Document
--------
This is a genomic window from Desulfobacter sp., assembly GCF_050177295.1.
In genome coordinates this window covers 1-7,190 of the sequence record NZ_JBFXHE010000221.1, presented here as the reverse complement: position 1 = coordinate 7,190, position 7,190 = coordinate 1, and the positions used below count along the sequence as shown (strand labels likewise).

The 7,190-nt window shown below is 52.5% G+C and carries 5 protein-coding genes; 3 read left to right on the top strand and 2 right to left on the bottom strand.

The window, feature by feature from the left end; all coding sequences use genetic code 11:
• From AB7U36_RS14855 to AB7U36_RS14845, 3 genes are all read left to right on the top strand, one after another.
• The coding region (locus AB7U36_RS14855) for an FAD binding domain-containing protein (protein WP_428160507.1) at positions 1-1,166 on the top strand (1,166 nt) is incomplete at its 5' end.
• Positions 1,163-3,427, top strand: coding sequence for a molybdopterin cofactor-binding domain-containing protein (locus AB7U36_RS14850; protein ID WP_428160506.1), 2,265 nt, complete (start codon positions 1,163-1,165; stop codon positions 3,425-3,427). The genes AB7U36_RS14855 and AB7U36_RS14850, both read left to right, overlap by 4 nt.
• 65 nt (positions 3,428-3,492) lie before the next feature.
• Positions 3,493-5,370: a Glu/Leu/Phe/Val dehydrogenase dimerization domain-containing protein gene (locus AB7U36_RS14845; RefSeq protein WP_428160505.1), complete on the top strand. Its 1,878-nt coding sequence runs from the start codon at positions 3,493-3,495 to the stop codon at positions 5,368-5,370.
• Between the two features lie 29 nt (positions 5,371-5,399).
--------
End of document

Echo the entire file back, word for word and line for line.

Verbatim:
This is a genomic window from Desulfobacter sp., assembly GCF_050177295.1.
In genome coordinates this window covers 1-7,190 of the sequence record NZ_JBFXHE010000221.1, presented here as the reverse complement: position 1 = coordinate 7,190, position 7,190 = coordinate 1, and the positions used below count along the sequence as shown (strand labels likewise).

The 7,190-nt window shown below is 52.5% G+C and carries 5 protein-coding genes; 3 read left to right on the top strand and 2 right to left on the bottom strand.

The window, feature by feature from the left end; all coding sequences use genetic code 11:
• From AB7U36_RS14855 to AB7U36_RS14845, 3 genes are all read left to right on the top strand, one after another.
• The coding region (locus AB7U36_RS14855) for an FAD binding domain-containing protein (protein WP_428160507.1) at positions 1-1,166 on the top strand (1,166 nt) is incomplete at its 5' end.
• Positions 1,163-3,427, top strand: coding sequence for a molybdopterin cofactor-binding domain-containing protein (locus AB7U36_RS14850; protein ID WP_428160506.1), 2,265 nt, complete (start codon positions 1,163-1,165; stop codon positions 3,425-3,427). The genes AB7U36_RS14855 and AB7U36_RS14850, both read left to right, overlap by 4 nt.
• 65 nt (positions 3,428-3,492) lie before the next feature.
• Positions 3,493-5,370: a Glu/Leu/Phe/Val dehydrogenase dimerization domain-containing protein gene (locus AB7U36_RS14845; RefSeq protein WP_428160505.1), complete on the top strand. Its 1,878-nt coding sequence runs from the start codon at positions 3,493-3,495 to the stop codon at positions 5,368-5,370.
• Between the two features lie 29 nt (positions 5,371-5,399).